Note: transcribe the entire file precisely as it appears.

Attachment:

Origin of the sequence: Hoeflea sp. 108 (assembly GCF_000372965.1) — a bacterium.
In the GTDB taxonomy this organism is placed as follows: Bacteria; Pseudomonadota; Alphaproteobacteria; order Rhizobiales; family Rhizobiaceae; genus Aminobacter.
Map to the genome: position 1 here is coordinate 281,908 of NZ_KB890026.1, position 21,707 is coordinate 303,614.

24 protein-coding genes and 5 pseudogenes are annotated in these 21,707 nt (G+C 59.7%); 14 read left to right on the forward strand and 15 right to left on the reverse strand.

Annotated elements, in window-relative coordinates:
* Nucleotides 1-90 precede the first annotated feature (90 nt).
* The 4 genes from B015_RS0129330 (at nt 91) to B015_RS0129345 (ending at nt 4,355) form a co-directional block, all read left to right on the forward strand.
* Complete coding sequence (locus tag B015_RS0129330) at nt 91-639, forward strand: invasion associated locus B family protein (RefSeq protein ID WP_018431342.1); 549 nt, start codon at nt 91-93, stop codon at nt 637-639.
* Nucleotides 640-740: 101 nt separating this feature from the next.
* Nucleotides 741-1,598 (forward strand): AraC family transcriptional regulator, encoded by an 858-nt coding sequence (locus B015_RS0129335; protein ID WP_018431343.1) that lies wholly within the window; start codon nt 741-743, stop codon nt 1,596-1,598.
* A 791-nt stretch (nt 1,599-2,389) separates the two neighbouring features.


Origin of the sequence: Hoeflea sp. 108 (assembly GCF_000372965.1) — a bacterium.
In the GTDB taxonomy this organism is placed as follows: Bacteria; Pseudomonadota; Alphaproteobacteria; order Rhizobiales; family Rhizobiaceae; genus Aminobacter.
Map to the genome: position 1 here is coordinate 281,908 of NZ_KB890026.1, position 21,707 is coordinate 303,614.

24 protein-coding genes and 5 pseudogenes are annotated in these 21,707 nt (G+C 59.7%); 14 read left to right on the forward strand and 15 right to left on the reverse strand.

Annotated elements, in window-relative coordinates:
* Nucleotides 1-90 precede the first annotated feature (90 nt).
* The 4 genes from B015_RS0129330 (at nt 91) to B015_RS0129345 (ending at nt 4,355) form a co-directional block, all read left to right on the forward strand.
* Complete coding sequence (locus tag B015_RS0129330) at nt 91-639, forward strand: invasion associated locus B family protein (RefSeq protein ID WP_018431342.1); 549 nt, start codon at nt 91-93, stop codon at nt 637-639.
* Nucleotides 640-740: 101 nt separating this feature from the next.
* Nucleotides 741-1,598 (forward strand): AraC family transcriptional regulator, encoded by an 858-nt coding sequence (locus B015_RS0129335; protein ID WP_018431343.1) that lies wholly within the window; start codon nt 741-743, stop codon nt 1,596-1,598.
* A 791-nt stretch (nt 1,599-2,389) separates the two neighbouring features.